I wondered how many times in the past he had opened that door and looked outside. What a tragic and bizarre coming together of events it was that caused his death.
Around the scene I heard some people say, “Stay ready to meet your maker,” and “When your time is up, there is nothing you can do about it.” I'm not going to take a position on the subject of predetermination. Things like this just make me realize how much of a gift life is, and how easily it can be taken away.
Some people are killers and they don't even know it.
One Fourth of July night—it was 2001—the office got a call that brought me to the home of a distraught family whose nine-year-old boy had suddenly died before their very eyes. Earlier that evening, at around 8:45 P.M., the boy had been with them in the driveway of their house.
Police say Seth was standing in his front yard on St. Gerard Avenue with his sisters. They had heard firecrackers going off in the area, lit by people celebrating the holiday, and wanted to be outside. Suddenly Seth drops to the ground. The family thinks he is just kidding around. He doesn't respond when they tell him to get up.
The sisters notice blood coming from his head and realize he is unconscious. He is transported by EMS to Baton Rouge General Medical Center, where he dies.
Seth died from a gunshot wound to the top of his head. During autopsy, the bullet was recovered and given to police for testing. Where did it come from?
The police had a ready answer. On the Fourth of July, some people adhere to the dangerous and illegal custom of firing guns into the air. Well, those bullets, after traveling vertically about a mile or so, come back down to earth. What are the odds that in all of Baton Rouge it would land on this child's head and kill him? I have no idea. This is the kind of death that can really cause impotent rage.
Ballistic tests showed it was a .380 caliber, likely fired from a semiautomatic pistol. Police then narrowed their search to a quarter-mile radius and began knocking on doors. To date, no one has come forward, and no suspect has been named. It was an accident, although I am sure a case could be made for negligent homicide. The killer doesn't know he or she is the killer. Where do you focus the anger and the blame?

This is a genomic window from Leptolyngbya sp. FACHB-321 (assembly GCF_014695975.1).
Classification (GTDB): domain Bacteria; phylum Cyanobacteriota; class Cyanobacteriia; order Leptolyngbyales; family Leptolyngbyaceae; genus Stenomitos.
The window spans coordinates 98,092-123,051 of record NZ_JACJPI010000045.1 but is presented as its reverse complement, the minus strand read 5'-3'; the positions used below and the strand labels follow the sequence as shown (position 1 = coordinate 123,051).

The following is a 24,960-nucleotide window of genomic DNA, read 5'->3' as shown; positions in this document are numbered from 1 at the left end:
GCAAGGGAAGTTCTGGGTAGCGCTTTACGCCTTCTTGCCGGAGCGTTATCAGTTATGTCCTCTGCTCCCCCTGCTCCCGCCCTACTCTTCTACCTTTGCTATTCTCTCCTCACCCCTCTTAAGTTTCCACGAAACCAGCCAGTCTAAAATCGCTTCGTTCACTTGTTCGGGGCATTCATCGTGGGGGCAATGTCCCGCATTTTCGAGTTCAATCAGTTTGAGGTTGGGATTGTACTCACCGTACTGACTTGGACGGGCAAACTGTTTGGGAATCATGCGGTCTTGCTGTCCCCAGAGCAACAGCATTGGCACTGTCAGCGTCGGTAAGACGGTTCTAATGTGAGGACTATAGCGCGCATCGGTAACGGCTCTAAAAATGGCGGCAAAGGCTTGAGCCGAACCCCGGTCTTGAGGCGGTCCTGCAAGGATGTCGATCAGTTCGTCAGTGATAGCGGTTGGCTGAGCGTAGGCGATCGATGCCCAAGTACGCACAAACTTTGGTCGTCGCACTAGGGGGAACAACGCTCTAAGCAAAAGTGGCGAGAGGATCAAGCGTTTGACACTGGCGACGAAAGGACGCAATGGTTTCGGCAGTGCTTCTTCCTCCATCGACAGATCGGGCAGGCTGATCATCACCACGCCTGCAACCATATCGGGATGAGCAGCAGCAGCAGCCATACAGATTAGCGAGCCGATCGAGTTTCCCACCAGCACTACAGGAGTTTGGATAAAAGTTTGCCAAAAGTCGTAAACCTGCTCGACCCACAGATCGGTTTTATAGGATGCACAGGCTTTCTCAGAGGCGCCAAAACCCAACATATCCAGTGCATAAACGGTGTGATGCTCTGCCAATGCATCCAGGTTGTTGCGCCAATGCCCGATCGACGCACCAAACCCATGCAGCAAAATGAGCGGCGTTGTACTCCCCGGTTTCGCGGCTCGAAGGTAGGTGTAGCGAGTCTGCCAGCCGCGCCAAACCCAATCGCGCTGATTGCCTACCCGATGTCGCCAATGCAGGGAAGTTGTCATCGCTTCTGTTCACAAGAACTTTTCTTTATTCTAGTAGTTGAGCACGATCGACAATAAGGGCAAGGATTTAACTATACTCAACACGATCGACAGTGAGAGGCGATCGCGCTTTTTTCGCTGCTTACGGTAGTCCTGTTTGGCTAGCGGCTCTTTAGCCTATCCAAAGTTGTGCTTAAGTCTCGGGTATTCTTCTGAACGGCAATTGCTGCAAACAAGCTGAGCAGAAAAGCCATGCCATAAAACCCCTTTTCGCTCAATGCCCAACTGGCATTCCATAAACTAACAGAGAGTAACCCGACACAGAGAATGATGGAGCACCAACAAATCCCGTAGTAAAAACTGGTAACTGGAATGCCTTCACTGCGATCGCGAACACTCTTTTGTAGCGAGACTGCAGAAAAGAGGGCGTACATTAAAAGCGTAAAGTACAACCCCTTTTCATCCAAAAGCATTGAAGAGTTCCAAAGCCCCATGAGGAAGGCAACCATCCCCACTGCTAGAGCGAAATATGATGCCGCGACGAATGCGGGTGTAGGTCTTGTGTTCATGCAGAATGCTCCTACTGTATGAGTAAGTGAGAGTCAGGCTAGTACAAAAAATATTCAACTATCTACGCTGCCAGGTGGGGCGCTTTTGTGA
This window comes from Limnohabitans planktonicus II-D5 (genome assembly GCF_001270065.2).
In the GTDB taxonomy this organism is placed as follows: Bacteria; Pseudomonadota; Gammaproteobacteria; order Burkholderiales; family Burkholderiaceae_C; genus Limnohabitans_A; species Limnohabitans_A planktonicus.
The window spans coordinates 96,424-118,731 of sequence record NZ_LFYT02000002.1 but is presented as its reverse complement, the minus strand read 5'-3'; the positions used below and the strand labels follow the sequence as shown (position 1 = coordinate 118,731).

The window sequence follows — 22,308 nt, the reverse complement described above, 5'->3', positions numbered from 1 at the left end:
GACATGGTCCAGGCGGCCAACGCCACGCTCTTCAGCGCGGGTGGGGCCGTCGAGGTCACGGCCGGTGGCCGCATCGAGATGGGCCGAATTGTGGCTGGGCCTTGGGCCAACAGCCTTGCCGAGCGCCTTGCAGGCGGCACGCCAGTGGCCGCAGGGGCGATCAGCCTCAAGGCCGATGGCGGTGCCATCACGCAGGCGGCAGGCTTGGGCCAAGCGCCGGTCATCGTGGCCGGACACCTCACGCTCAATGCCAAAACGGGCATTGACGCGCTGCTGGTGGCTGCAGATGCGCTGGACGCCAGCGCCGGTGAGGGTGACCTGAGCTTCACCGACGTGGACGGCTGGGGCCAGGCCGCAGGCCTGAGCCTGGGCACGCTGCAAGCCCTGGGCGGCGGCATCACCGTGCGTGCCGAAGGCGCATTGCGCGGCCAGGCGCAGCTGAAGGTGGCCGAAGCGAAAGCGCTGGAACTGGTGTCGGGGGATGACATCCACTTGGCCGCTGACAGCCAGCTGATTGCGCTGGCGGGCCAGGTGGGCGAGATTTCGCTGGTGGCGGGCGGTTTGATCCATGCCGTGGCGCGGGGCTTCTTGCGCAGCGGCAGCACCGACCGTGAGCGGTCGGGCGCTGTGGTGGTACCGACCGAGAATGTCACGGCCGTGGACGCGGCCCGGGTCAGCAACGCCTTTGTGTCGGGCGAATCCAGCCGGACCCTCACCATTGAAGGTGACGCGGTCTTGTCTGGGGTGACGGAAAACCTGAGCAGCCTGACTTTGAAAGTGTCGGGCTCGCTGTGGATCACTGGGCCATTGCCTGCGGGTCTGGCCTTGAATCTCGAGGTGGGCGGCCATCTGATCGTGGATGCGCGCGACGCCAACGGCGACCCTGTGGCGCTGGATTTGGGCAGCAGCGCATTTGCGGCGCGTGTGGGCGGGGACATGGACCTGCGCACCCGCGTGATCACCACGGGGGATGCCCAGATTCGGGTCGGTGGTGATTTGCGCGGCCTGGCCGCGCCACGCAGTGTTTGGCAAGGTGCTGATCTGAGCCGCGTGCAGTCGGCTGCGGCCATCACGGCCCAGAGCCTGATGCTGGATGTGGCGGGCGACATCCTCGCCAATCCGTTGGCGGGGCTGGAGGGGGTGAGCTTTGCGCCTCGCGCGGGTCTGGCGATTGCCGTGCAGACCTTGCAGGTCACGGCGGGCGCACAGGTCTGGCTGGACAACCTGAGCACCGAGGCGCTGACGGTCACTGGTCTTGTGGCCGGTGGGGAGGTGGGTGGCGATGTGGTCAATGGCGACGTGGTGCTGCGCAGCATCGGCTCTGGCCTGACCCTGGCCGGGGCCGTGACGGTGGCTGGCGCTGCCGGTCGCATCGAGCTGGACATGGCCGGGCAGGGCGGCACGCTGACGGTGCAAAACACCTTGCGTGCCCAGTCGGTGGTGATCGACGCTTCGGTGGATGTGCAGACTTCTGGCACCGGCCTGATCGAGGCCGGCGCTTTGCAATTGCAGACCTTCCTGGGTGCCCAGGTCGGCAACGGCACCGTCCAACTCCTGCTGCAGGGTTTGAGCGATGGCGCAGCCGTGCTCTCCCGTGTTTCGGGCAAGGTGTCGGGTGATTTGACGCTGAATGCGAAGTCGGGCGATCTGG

When I saw Milton Graham hanging dead from a shower-curtain rod in the spring of 2001, I had two immediate reactions: (1) I was amazed that the rod would hold him; and (2) I was even more shocked by his
He had on all the trappings of autoerotica. The noose around his neck had an escape loop, which meant he was no novice at this. Duct tape had been used to hold a washcloth around his neck to prevent any chafing or noose marks. He had duct tape over his mouth, too, though his nostrils were clear of any obstruction. His hands were tied, but in reality the rope was looped about them and he could easily have escaped the bond. He had several small superficial cuts on his buttocks from an Exacto knife that he had close at hand. He was nude with the exception of a bright-red “specialty” garment that looked like some type of underwear, except for the gold metal clip that constricted his exposed genitals. Electrical clips had been clamped to his nipples. He obviously did all of this to obtain sexual gratification, and he certainly did not expect to die from the practice. But there he hung—dead.
BOOK: Coroner's Journal
8.1Mb size Format: txt, pdf, ePub